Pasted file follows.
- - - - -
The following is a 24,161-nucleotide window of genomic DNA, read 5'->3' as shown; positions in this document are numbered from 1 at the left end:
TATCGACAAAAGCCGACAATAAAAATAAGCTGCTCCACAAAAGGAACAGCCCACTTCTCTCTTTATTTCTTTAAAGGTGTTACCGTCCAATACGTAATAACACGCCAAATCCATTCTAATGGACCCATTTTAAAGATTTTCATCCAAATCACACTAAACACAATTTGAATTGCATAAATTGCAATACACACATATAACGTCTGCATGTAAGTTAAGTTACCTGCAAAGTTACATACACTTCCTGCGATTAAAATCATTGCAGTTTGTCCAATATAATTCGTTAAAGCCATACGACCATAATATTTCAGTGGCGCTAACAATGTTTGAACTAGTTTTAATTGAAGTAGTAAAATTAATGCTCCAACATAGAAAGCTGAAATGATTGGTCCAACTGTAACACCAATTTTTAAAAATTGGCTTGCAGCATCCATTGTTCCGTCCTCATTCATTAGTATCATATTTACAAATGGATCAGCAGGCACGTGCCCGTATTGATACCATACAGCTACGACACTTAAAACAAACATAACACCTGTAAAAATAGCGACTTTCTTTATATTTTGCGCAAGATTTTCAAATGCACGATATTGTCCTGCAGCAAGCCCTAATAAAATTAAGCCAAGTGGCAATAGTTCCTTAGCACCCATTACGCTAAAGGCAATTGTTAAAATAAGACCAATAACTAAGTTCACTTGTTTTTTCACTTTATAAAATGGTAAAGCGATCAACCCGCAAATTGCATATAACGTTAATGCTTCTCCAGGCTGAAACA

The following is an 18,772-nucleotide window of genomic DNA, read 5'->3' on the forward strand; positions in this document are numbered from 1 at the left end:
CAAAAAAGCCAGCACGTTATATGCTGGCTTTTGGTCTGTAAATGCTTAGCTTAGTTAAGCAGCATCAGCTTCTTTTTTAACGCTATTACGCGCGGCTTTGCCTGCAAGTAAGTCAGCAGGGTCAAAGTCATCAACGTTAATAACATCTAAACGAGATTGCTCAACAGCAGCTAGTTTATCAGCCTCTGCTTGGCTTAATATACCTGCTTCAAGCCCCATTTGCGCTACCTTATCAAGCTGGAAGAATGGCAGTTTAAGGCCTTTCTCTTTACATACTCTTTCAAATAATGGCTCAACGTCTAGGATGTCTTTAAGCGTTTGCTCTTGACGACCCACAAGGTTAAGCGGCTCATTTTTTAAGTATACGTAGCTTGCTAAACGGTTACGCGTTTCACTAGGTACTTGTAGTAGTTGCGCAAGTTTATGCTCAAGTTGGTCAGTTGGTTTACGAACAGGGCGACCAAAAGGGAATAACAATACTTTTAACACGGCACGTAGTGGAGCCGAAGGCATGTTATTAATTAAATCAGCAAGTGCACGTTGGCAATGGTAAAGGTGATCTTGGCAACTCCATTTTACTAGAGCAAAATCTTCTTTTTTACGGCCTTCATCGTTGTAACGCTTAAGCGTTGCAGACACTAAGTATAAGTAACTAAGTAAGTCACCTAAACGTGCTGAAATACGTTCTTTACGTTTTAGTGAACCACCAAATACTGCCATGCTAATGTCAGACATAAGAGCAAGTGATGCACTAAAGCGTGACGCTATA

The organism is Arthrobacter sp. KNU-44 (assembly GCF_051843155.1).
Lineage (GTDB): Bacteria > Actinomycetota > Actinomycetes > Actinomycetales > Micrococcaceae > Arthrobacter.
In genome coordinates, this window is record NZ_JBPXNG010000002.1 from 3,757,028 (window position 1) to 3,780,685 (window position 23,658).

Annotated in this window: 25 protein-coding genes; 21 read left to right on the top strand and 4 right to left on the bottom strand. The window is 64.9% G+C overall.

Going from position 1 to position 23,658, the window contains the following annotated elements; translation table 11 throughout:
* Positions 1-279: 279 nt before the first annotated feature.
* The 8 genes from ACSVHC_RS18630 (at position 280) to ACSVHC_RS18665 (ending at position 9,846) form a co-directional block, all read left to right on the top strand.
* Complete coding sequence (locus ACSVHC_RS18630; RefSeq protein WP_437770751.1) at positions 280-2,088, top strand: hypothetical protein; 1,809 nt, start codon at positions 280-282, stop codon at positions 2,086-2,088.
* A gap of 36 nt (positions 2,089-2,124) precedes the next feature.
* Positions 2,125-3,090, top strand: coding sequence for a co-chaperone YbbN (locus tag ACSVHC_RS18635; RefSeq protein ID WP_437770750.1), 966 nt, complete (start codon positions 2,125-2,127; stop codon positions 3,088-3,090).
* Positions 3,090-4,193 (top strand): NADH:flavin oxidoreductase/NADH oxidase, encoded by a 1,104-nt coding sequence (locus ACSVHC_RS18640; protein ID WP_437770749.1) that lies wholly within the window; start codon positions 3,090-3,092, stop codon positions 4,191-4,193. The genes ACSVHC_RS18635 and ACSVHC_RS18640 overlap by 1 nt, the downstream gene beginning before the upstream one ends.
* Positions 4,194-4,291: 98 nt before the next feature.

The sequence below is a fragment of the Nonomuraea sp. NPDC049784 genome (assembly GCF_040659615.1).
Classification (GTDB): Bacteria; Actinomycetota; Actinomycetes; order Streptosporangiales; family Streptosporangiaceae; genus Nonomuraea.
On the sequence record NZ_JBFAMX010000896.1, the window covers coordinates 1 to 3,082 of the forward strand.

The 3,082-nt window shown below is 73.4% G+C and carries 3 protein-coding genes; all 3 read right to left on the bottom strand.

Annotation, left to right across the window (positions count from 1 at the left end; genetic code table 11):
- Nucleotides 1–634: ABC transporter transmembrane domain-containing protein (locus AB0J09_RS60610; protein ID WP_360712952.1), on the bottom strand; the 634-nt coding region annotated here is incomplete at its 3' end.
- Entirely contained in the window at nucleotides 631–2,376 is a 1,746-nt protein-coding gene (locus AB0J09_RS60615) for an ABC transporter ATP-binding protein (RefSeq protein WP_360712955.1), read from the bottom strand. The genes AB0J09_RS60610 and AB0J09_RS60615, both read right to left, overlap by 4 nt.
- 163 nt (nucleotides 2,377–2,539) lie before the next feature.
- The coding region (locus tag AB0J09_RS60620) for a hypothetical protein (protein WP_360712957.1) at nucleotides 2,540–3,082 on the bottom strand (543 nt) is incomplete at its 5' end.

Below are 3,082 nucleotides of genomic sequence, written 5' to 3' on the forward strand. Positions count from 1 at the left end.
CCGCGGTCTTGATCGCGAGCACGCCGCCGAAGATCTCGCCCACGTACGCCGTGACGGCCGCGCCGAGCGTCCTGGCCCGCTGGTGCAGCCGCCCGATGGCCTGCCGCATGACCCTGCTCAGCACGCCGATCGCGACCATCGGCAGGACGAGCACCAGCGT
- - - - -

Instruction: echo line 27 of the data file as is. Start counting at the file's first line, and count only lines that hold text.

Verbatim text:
CCGCGGTCTTGATCGCGAGCACGCCGCCGAAGATCTCGCCCACGTACGCCGTGACGGCCGCGCCGAGCGTCCTGGCCCGCTGGTGCAGCCGCCCGATGGCCTGCCGCATGACCCTGCTCAGCACGCCGATCGCGACCATCGGCAGGACGAGCACCAGCGT